Thursday, 12 February 2015

Review: Unspeakable

Publication Date: February 5th 2015        
Publisher: Atom
~A copy was provided by the publisher in exchange for an honest review~

Megan doesn't speak. She hasn't spoken in months.

Pushing away the people she cares about is just a small price to pay. Because there are things locked inside Megan's head - things that are screaming to be heard - that she cannot, must not, let out.

Then Jasmine starts at school: bubbly, beautiful, talkative Jasmine. And for reasons Megan can't quite understand, life starts to look a bit brighter.

Megan would love to speak again, and it seems like Jasmine might be the answer. But if she finds her voice, will she lose everything else?

Going into Unspeakable, since the cover is so vague, I was expecting the aftermath of a rape story, a trauma  or maybe something to do with OCD for the reason why Megan suddenly stopped speaking. Then we get to know a little why she stopped, the  vague details anyway,  but you know that's not the reason why. I was expecting something different.
I didn't get different.

What I ended up thinking would be something ala Abigail Haas, we got nowhere near close to it. For me Unspeakable played too much on the what-happened-to-make-Megan-stop-speaking, and in essence, what-did-she-do-that-was-so-bad-to-her-best-friend?  You spend so much time thinking up what she could've done, since with all the little hints we get make it seem worse than it actually is, and once the truth was revealed and wrapped up with a nice little bow a chapter or two away from the end, it fell flat. It also made it implausible and predictable , there's the transparent character, which I found rather unbelievable how Megan didn't figure it out sooner, it's obvious. So the "mystery" aspect of the story wasn't a mystery at all.  And then there's the why she thought she had done something. No matter how drunk you were, you're not going to forget something like that. Even if it's days after it happened when bits and pieces come back to you. You can argue shock, memory loss from the trauma, etc, but since Unspeakable never delved into the psychological effects, I'm calling it like I read it.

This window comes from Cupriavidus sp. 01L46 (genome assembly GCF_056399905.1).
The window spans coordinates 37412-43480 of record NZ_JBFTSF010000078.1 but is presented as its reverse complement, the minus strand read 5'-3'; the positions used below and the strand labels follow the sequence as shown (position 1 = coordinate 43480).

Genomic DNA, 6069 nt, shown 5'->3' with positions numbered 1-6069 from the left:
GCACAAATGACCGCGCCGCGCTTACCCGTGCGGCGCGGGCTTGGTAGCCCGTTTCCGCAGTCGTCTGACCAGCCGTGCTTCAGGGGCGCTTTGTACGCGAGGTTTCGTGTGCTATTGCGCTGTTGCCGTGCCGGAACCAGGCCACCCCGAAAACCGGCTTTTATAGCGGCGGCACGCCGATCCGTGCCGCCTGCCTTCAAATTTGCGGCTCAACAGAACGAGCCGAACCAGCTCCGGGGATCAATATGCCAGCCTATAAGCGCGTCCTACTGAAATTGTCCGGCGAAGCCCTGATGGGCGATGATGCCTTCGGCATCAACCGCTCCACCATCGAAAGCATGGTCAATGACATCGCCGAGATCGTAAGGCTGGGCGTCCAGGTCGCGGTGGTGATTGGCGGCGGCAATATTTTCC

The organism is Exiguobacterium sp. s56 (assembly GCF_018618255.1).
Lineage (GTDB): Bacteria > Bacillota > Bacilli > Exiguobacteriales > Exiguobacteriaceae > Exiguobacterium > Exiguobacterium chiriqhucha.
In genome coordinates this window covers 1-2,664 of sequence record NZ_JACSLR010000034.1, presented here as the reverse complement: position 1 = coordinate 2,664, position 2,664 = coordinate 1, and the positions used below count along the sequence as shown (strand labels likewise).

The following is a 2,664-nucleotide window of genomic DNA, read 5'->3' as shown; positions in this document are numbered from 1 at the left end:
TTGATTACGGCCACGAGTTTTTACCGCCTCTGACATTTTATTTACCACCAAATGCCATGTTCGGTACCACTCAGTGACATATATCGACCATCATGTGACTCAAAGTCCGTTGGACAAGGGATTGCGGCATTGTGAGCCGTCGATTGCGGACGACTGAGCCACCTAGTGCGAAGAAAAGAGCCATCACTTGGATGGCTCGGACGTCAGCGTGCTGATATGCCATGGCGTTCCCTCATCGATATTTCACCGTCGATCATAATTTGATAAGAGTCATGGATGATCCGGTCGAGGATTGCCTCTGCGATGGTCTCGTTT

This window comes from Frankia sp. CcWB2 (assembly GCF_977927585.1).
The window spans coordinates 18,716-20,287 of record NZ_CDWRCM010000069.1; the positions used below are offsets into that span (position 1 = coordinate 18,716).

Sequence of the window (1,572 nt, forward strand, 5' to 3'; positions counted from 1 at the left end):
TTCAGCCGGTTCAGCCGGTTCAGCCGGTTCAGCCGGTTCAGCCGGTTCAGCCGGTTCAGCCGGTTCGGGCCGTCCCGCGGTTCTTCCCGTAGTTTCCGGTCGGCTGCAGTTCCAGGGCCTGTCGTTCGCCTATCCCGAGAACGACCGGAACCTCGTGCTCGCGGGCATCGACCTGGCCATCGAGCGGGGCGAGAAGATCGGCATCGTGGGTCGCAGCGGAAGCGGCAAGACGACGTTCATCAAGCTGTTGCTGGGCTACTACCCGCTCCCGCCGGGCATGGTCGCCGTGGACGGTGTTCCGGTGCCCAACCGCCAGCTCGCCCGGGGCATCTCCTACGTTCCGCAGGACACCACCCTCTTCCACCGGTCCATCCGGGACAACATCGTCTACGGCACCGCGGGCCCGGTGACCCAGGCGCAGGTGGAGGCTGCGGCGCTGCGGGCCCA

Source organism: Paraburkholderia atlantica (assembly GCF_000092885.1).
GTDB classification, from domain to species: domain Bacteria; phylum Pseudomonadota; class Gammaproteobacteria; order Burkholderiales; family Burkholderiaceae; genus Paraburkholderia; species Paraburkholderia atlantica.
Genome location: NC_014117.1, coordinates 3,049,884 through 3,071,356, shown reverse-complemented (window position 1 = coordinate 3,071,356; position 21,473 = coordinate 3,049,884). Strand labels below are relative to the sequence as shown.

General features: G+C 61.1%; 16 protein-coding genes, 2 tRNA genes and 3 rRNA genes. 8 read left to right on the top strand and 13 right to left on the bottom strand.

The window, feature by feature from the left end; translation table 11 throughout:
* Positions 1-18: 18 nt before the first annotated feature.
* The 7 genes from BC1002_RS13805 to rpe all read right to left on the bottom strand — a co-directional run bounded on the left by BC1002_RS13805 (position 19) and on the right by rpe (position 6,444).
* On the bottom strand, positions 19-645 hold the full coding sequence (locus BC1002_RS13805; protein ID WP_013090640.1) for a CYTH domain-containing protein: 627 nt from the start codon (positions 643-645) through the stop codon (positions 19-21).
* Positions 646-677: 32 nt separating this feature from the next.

I liked the characters enough,  you could hear Megan's voice, which when you think about it, is kind of ironic since she doesn't even speak for three quarters of it. Jasmines a little...too much, and then there's Luke, whose basically a cardboard cut out, an angry one at that, that's it. Oh, and can't forget Sadie now, can I? The bitch of a character that's unnecessarily an awful person for no reason. Look, if I wanted a rerun of Mean Girls, I'd watch it. Give me a proper reason.  I'm all for diversity, and we're seeing more #LGBTQ in YA Fiction, but here's my problem with it in Unspeakable. It seemed out of place, probably because I couldn't feel anything between Megan and Jasmine no spark, no click. To be honest, I didn't even care about the characters, take the revelation. The revelation that's supposed to be intense, keep you on edge, keep you thinking if someone's going to die, and all I thought was, There you go, off to die now, bye.
Unspeakable, for what it's worth, is an okay quick read, and addictive, but there's no depth to the characters, no surprises or twists and considering the main character is a mute, the story ended up being  not a story I haven't read before.

Rating: 3/5